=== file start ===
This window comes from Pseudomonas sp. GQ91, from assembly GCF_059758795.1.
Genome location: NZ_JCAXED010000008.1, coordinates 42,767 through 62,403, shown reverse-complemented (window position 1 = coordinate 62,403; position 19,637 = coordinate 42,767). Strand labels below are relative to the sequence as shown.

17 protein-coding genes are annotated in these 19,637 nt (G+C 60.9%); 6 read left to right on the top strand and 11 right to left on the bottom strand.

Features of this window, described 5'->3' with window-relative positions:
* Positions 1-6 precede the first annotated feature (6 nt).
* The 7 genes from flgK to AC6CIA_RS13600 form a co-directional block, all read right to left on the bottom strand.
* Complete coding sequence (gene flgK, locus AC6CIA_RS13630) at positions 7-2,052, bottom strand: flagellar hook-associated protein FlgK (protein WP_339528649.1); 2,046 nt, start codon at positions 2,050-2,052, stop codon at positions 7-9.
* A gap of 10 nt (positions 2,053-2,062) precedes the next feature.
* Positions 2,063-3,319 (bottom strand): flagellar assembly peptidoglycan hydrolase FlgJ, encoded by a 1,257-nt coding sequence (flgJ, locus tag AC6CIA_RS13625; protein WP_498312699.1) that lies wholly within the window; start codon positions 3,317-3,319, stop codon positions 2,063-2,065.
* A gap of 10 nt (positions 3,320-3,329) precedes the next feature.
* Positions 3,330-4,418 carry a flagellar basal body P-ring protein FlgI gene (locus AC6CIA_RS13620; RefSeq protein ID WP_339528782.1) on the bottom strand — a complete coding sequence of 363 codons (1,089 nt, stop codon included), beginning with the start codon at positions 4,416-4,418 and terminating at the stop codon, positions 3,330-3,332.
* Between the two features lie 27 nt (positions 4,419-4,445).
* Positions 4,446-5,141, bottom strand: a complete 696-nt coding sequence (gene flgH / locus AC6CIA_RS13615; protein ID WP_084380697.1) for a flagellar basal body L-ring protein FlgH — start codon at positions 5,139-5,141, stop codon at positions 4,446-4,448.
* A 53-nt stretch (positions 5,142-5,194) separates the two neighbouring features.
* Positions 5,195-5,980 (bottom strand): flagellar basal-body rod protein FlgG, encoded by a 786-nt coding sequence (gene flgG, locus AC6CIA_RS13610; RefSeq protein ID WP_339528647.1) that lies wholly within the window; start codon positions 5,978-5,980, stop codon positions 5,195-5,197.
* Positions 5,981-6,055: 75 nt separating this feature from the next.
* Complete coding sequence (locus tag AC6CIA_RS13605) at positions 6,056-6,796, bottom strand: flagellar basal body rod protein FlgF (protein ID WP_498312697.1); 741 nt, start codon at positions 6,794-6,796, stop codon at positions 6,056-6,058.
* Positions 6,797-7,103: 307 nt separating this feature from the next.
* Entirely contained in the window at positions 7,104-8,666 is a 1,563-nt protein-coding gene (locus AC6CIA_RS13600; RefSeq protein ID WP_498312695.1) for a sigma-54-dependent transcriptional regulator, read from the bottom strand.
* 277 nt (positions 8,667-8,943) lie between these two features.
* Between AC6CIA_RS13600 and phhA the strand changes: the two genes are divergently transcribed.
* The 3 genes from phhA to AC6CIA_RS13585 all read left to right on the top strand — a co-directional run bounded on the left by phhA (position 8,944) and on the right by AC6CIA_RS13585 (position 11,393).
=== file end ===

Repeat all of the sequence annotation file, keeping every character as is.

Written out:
This window comes from Pseudomonas sp. GQ91, from assembly GCF_059758795.1.
Genome location: NZ_JCAXED010000008.1, coordinates 42,767 through 62,403, shown reverse-complemented (window position 1 = coordinate 62,403; position 19,637 = coordinate 42,767). Strand labels below are relative to the sequence as shown.

17 protein-coding genes are annotated in these 19,637 nt (G+C 60.9%); 6 read left to right on the top strand and 11 right to left on the bottom strand.

Features of this window, described 5'->3' with window-relative positions:
* Positions 1-6 precede the first annotated feature (6 nt).
* The 7 genes from flgK to AC6CIA_RS13600 form a co-directional block, all read right to left on the bottom strand.
* Complete coding sequence (gene flgK, locus AC6CIA_RS13630) at positions 7-2,052, bottom strand: flagellar hook-associated protein FlgK (protein WP_339528649.1); 2,046 nt, start codon at positions 2,050-2,052, stop codon at positions 7-9.
* A gap of 10 nt (positions 2,053-2,062) precedes the next feature.
* Positions 2,063-3,319 (bottom strand): flagellar assembly peptidoglycan hydrolase FlgJ, encoded by a 1,257-nt coding sequence (flgJ, locus tag AC6CIA_RS13625; protein WP_498312699.1) that lies wholly within the window; start codon positions 3,317-3,319, stop codon positions 2,063-2,065.
* A gap of 10 nt (positions 3,320-3,329) precedes the next feature.
* Positions 3,330-4,418 carry a flagellar basal body P-ring protein FlgI gene (locus AC6CIA_RS13620; RefSeq protein ID WP_339528782.1) on the bottom strand — a complete coding sequence of 363 codons (1,089 nt, stop codon included), beginning with the start codon at positions 4,416-4,418 and terminating at the stop codon, positions 3,330-3,332.
* Between the two features lie 27 nt (positions 4,419-4,445).
* Positions 4,446-5,141, bottom strand: a complete 696-nt coding sequence (gene flgH / locus AC6CIA_RS13615; protein ID WP_084380697.1) for a flagellar basal body L-ring protein FlgH — start codon at positions 5,139-5,141, stop codon at positions 4,446-4,448.
* A 53-nt stretch (positions 5,142-5,194) separates the two neighbouring features.
* Positions 5,195-5,980 (bottom strand): flagellar basal-body rod protein FlgG, encoded by a 786-nt coding sequence (gene flgG, locus AC6CIA_RS13610; RefSeq protein ID WP_339528647.1) that lies wholly within the window; start codon positions 5,978-5,980, stop codon positions 5,195-5,197.
* Positions 5,981-6,055: 75 nt separating this feature from the next.
* Complete coding sequence (locus tag AC6CIA_RS13605) at positions 6,056-6,796, bottom strand: flagellar basal body rod protein FlgF (protein ID WP_498312697.1); 741 nt, start codon at positions 6,794-6,796, stop codon at positions 6,056-6,058.
* Positions 6,797-7,103: 307 nt separating this feature from the next.
* Entirely contained in the window at positions 7,104-8,666 is a 1,563-nt protein-coding gene (locus AC6CIA_RS13600; RefSeq protein ID WP_498312695.1) for a sigma-54-dependent transcriptional regulator, read from the bottom strand.
* 277 nt (positions 8,667-8,943) lie between these two features.
* Between AC6CIA_RS13600 and phhA the strand changes: the two genes are divergently transcribed.
* The 3 genes from phhA to AC6CIA_RS13585 all read left to right on the top strand — a co-directional run bounded on the left by phhA (position 8,944) and on the right by AC6CIA_RS13585 (position 11,393).